Source: from the poem, The Well Dressed Man With A Beard by American Poet Wallace Stevens.
Notes: Former Vice-President Al Gore has frequently used this Wallace Stevens quote over the years during his climate change presentations. Most recently, he quoted it in his TED talk, The case for optimism on climate change, he gave in Vancouver, Canada on February 17, 2016.
Gore starts off this talk with that he calls "The Nighmare" section of bad news: humans are still emitting carbon dioxide from fossil fuels at a record pace. As a result, we are seeing more extreme weather across the world that is harming people.
Then Gore pivots to hope pointing to the exponential growth in solar and wind energy. Even more, the explosion of new investment in clean and renewable technoloby. In 2015, Last year, almost three-quarters of all the investment in new electricity generation in the United States was from renewable energy, mostly wind and solar.
Gore then confidentally says, "We are solving this crisis. The only question is: how long will it take to get there?"
The question then becomes for Al Gore if all us will rise up to the moral and ethical challenge of climate change. Gore cites historical events of the past to show evidence that we can rist up to the challenge of climate change:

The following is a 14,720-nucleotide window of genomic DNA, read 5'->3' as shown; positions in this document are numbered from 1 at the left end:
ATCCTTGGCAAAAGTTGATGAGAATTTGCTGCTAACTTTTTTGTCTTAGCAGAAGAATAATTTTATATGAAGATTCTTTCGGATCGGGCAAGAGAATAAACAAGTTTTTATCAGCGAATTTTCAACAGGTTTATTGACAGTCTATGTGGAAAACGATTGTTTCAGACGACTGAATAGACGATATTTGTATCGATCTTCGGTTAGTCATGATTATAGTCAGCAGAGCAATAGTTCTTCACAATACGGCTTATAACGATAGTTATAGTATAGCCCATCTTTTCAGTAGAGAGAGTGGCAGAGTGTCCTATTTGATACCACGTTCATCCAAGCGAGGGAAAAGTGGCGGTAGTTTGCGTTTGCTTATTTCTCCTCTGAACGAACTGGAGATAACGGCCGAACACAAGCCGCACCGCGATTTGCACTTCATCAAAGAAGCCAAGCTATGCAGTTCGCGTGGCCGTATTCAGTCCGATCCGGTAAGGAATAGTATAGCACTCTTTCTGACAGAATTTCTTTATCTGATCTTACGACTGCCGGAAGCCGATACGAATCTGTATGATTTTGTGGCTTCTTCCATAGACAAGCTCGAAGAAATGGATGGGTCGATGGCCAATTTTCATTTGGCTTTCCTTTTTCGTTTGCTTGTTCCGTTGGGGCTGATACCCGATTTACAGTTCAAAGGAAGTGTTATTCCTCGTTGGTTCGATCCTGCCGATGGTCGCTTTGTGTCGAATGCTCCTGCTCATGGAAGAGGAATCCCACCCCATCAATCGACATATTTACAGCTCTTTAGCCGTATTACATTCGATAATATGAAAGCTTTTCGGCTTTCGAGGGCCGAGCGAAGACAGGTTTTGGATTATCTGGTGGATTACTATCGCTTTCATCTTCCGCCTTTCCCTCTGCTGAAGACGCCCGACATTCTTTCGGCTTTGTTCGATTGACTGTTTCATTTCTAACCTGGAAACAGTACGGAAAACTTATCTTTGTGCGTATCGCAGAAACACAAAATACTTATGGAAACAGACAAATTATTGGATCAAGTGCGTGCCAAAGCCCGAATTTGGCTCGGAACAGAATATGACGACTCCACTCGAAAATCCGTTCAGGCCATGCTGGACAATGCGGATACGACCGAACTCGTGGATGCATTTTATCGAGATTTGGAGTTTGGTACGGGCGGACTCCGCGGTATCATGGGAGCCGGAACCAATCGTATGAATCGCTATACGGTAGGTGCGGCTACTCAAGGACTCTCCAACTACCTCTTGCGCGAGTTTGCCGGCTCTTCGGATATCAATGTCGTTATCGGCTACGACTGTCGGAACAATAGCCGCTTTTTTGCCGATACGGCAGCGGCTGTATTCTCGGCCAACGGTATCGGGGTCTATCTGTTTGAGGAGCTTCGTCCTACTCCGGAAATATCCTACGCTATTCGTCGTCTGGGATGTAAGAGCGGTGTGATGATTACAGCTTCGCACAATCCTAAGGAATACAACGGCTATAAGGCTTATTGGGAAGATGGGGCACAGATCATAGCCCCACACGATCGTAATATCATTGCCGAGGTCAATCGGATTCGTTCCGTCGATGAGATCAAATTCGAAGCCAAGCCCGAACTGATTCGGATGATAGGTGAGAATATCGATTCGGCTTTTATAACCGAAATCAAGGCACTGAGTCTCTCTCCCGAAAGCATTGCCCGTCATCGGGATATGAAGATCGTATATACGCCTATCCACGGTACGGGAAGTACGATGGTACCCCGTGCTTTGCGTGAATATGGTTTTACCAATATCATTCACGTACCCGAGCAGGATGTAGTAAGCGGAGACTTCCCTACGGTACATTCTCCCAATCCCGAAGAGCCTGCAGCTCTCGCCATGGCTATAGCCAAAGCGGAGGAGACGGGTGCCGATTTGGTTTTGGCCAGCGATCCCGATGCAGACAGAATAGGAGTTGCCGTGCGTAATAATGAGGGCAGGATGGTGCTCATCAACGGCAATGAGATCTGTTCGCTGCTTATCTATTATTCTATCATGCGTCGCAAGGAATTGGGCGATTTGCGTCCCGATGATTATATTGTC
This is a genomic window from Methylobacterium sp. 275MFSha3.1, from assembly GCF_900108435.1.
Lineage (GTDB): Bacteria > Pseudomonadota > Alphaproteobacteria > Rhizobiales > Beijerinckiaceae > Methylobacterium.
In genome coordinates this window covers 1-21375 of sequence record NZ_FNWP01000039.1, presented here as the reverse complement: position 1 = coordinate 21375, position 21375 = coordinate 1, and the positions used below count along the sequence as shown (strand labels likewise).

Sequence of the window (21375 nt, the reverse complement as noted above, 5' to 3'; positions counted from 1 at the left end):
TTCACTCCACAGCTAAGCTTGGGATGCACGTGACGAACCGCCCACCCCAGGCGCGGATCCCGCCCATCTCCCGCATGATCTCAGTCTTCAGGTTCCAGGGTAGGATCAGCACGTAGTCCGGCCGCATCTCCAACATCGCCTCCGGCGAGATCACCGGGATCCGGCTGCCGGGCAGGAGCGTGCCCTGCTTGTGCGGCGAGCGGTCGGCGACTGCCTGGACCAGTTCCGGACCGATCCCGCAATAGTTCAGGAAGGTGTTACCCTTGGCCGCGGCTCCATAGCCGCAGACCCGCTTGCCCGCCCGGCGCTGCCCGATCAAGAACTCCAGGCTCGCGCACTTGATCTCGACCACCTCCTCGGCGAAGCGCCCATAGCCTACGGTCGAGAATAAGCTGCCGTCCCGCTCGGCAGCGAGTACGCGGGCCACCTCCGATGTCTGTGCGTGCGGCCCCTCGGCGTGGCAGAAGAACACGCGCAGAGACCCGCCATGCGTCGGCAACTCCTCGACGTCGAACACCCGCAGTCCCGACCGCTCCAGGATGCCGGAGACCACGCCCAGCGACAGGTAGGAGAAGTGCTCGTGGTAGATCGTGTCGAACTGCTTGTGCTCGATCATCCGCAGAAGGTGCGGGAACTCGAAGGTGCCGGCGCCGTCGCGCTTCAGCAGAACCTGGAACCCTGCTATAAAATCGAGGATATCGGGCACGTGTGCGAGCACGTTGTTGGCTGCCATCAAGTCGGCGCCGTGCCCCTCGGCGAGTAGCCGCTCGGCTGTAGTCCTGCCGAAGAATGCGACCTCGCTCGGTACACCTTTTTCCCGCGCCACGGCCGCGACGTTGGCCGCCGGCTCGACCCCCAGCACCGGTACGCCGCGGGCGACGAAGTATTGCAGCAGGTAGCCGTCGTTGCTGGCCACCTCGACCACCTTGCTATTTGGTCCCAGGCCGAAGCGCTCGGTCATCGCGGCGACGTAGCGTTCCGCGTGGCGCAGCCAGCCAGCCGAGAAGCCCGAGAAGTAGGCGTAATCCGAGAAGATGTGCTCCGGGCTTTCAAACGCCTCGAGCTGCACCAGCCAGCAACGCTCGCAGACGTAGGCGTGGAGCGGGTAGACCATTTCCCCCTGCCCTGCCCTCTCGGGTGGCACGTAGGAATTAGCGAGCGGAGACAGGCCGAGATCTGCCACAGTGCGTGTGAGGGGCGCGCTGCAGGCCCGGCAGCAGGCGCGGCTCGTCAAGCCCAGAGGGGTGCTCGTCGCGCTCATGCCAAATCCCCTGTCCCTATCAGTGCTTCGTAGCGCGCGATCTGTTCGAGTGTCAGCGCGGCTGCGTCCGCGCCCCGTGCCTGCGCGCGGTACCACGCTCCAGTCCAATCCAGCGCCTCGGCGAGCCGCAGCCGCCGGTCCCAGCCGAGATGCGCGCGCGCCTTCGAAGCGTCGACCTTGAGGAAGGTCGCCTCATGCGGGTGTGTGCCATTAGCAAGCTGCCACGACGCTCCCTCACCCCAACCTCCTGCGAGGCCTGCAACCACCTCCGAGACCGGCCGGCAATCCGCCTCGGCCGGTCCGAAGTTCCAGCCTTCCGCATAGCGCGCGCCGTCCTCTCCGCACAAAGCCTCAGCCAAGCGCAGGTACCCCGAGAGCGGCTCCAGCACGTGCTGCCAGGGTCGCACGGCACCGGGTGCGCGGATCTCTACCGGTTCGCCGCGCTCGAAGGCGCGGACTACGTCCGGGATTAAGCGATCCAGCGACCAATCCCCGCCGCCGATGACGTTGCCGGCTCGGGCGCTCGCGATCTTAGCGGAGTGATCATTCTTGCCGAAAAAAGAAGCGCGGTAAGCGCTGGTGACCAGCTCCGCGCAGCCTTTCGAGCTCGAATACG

"When the abolitionists started their movement, they met with no after no after no. And then came a yes. The Women's Suffrage and Women's Rights Movement met endless no's, until finally, there was a yes. The Civil Rights Movement, the movement against apartheid, and more recently, the movement for gay and lesbian rights here in the United States and elsewhere. After the final 'no' comes a 'yes.'"
In was in this section when Gore shared the Wallace Stevens quote: "After the final no there comes a yes. And on that yes the future world depends."
Gore then ended his TED talk with these words:
"When any great moral challenge is ultimately resolved into a binary choice between what is right and what is wrong, the outcome is fore-ordained because of who we are as human beings. Ninety-nine percent of us, that is where we are now and it is why we're going to win this. We have everything we need. Some still doubt that we have the will to act, but I say the will to act is itself a renewable resource."
Image Source: Brian Ettling